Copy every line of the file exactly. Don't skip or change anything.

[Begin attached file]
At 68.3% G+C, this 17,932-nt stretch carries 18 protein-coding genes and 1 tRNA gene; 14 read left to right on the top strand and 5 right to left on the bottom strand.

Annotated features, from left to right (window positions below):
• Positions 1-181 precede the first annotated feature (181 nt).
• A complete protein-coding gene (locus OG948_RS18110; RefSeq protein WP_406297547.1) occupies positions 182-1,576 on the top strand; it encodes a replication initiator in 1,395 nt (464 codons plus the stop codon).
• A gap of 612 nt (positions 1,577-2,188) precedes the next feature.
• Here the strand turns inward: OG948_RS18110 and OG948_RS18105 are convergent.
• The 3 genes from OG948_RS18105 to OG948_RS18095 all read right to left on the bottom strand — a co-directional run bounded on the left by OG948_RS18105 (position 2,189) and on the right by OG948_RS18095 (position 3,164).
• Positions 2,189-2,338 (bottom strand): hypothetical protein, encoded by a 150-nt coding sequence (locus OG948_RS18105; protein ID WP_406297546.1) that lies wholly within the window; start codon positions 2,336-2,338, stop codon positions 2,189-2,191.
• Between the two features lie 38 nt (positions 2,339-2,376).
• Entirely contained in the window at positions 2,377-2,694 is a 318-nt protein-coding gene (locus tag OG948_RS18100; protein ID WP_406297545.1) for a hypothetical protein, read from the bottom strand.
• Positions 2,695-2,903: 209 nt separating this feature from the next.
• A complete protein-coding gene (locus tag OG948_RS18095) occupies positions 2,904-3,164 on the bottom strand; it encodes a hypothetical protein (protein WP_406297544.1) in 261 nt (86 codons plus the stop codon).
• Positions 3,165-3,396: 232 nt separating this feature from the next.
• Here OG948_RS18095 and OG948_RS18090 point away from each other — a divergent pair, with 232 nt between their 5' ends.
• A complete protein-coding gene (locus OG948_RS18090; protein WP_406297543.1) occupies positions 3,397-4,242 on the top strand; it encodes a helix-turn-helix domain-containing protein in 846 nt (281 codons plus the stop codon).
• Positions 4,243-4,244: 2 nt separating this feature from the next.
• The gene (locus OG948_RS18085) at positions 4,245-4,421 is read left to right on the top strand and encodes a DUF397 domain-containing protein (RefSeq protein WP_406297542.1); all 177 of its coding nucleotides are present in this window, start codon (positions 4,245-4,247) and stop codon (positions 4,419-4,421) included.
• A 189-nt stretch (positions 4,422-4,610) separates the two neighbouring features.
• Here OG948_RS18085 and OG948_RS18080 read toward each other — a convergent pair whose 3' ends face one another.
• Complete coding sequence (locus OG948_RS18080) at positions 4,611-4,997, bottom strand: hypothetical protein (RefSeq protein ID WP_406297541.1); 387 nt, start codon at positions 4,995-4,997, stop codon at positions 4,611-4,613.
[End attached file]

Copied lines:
At 68.3% G+C, this 17,932-nt stretch carries 18 protein-coding genes and 1 tRNA gene; 14 read left to right on the top strand and 5 right to left on the bottom strand.

Annotated features, from left to right (window positions below):
• Positions 1-181 precede the first annotated feature (181 nt).
• A complete protein-coding gene (locus OG948_RS18110; RefSeq protein WP_406297547.1) occupies positions 182-1,576 on the top strand; it encodes a replication initiator in 1,395 nt (464 codons plus the stop codon).
• A gap of 612 nt (positions 1,577-2,188) precedes the next feature.
• Here the strand turns inward: OG948_RS18110 and OG948_RS18105 are convergent.
• The 3 genes from OG948_RS18105 to OG948_RS18095 all read right to left on the bottom strand — a co-directional run bounded on the left by OG948_RS18105 (position 2,189) and on the right by OG948_RS18095 (position 3,164).
• Positions 2,189-2,338 (bottom strand): hypothetical protein, encoded by a 150-nt coding sequence (locus OG948_RS18105; protein ID WP_406297546.1) that lies wholly within the window; start codon positions 2,336-2,338, stop codon positions 2,189-2,191.
• Between the two features lie 38 nt (positions 2,339-2,376).
• Entirely contained in the window at positions 2,377-2,694 is a 318-nt protein-coding gene (locus tag OG948_RS18100; protein ID WP_406297545.1) for a hypothetical protein, read from the bottom strand.
• Positions 2,695-2,903: 209 nt separating this feature from the next.
• A complete protein-coding gene (locus tag OG948_RS18095) occupies positions 2,904-3,164 on the bottom strand; it encodes a hypothetical protein (protein WP_406297544.1) in 261 nt (86 codons plus the stop codon).
• Positions 3,165-3,396: 232 nt separating this feature from the next.
• Here OG948_RS18095 and OG948_RS18090 point away from each other — a divergent pair, with 232 nt between their 5' ends.
• A complete protein-coding gene (locus OG948_RS18090; protein WP_406297543.1) occupies positions 3,397-4,242 on the top strand; it encodes a helix-turn-helix domain-containing protein in 846 nt (281 codons plus the stop codon).
• Positions 4,243-4,244: 2 nt separating this feature from the next.
• The gene (locus OG948_RS18085) at positions 4,245-4,421 is read left to right on the top strand and encodes a DUF397 domain-containing protein (RefSeq protein WP_406297542.1); all 177 of its coding nucleotides are present in this window, start codon (positions 4,245-4,247) and stop codon (positions 4,419-4,421) included.
• A 189-nt stretch (positions 4,422-4,610) separates the two neighbouring features.
• Here OG948_RS18085 and OG948_RS18080 read toward each other — a convergent pair whose 3' ends face one another.
• Complete coding sequence (locus OG948_RS18080) at positions 4,611-4,997, bottom strand: hypothetical protein (RefSeq protein ID WP_406297541.1); 387 nt, start codon at positions 4,995-4,997, stop codon at positions 4,611-4,613.